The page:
For those of you not familiar with NAD, it is a British company that’s been around since the 70’s and they are known to create spartan, relatively affordable, yet musical home audio electronics. You could say that they’re about the same level as Rotel in terms of price and performance. The T975 is a 7-channel x 140W amplifier and the T175 is a Tuner/Preamplifier. Both are in their current product lineup (at the time of writing) and they’re a recommended match for a home theater setup.
The T975 amplifier is a monster. NAD claims it can drive all seven channels with 140 watts simultaneously and continuously. Those running conditions will fry a typical Onkyo receiver. I haven’t tried pushing the amp this hard, but the sheer weight of the amp alone is enough to convince me that the T975 is up to it. Peeking through its top cover, you will notice a mammoth transformer, and three huge fans to cool its output transistors. This amp is all business. It employs a headroom circuitry called “Power Drive” which basically allows the amp to handle dynamic transients. In lay man’s terms, it has a buffer of power for those movie explosion sound effects. I’ve watched some movies with this amp and I would say that it definitely delivers the goods. Somehow, the explosions and gunshots sounded snappier and more alive (compared to a top of the line Onkyo receiver). The amp definitely helped extract the full potential of the speakers connected to it. Playing music was more, er, musical, with a fuller tone and a neutral, less harsh treble.
The T175 pre-amp has all of the features one needs in a home theater: HDMI inputs and output, 7.1 channels, all the essential versions of Dolby Digital and DTS, as well as the (now) all important Audyssey auto-calibration system. True to being a typical NAD, it has no additional bells and whistles, but I would assume that contains top quality components and processors. It’s distinct advantage (again, over an Onkyo receiver) is that it seems to generate a more realistic surround imaging. The “movement” of the sound from front to back and side to side is more distinct and prominent. Although there seems to be a side effect to this: at times you can localize and point out which speakers the sound is coming from. Ideally the sound should seem like its everywhere and coming from nowhere.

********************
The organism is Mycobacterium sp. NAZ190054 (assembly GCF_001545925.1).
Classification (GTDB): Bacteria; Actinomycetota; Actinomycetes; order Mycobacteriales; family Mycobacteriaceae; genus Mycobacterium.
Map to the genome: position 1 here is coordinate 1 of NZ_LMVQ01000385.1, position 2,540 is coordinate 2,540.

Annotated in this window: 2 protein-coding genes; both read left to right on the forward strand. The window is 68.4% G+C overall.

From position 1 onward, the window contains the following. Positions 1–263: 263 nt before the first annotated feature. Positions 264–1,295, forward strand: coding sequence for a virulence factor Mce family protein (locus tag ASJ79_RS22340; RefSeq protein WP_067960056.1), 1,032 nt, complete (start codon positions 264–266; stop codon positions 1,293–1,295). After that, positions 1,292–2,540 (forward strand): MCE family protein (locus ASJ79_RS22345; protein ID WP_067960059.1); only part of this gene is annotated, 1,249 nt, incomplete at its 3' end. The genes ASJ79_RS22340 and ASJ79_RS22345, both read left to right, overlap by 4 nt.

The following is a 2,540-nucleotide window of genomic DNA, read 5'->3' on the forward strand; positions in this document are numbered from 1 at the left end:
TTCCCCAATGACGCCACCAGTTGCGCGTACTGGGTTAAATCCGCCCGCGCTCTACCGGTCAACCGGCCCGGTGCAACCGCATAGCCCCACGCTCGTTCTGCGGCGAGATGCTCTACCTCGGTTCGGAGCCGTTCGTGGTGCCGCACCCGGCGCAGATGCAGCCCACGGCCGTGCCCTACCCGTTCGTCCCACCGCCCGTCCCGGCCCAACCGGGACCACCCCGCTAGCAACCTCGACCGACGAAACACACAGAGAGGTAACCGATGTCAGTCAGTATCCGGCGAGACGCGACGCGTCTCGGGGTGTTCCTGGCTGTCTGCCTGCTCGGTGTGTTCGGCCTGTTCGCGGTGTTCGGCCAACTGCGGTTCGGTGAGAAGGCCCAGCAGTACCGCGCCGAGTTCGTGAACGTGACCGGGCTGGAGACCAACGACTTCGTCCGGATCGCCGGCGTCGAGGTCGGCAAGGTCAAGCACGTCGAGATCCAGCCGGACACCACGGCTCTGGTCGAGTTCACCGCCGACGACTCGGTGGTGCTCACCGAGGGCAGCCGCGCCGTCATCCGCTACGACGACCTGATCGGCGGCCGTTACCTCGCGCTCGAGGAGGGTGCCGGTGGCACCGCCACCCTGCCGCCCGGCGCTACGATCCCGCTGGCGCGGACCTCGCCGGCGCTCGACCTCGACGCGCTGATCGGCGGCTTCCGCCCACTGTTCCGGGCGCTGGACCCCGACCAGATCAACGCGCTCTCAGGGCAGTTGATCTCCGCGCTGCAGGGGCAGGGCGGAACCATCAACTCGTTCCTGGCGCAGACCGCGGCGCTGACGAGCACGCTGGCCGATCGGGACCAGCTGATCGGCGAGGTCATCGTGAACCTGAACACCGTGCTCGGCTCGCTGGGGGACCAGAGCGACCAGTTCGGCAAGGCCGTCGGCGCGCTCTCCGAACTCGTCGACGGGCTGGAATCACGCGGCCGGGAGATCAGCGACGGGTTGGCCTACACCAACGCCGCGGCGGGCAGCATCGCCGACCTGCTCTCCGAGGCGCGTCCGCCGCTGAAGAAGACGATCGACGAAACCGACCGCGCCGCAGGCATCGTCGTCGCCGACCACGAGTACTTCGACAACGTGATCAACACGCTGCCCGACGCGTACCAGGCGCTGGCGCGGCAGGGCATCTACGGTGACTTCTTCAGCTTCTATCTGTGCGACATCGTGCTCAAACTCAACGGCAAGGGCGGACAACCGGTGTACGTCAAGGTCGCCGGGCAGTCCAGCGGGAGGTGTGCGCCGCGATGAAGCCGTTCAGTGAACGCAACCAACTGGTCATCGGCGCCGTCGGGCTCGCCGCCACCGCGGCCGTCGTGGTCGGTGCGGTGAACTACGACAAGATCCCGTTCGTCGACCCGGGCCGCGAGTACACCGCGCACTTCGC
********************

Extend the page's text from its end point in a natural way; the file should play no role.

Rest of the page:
To sum up: I was never really convinced that separate amp and pre-amp systems have a distinct advantage over receivers, but the NAD definitely changed my opinion. Amp and pre-amp separates are indeed better, specially in terms of power delivery and dynamics. Separates are worth the extra cost, more so if you have a “serious” set of speakers to go along with it. Separates will give a “full-on” theater experience that can’t be had with receivers.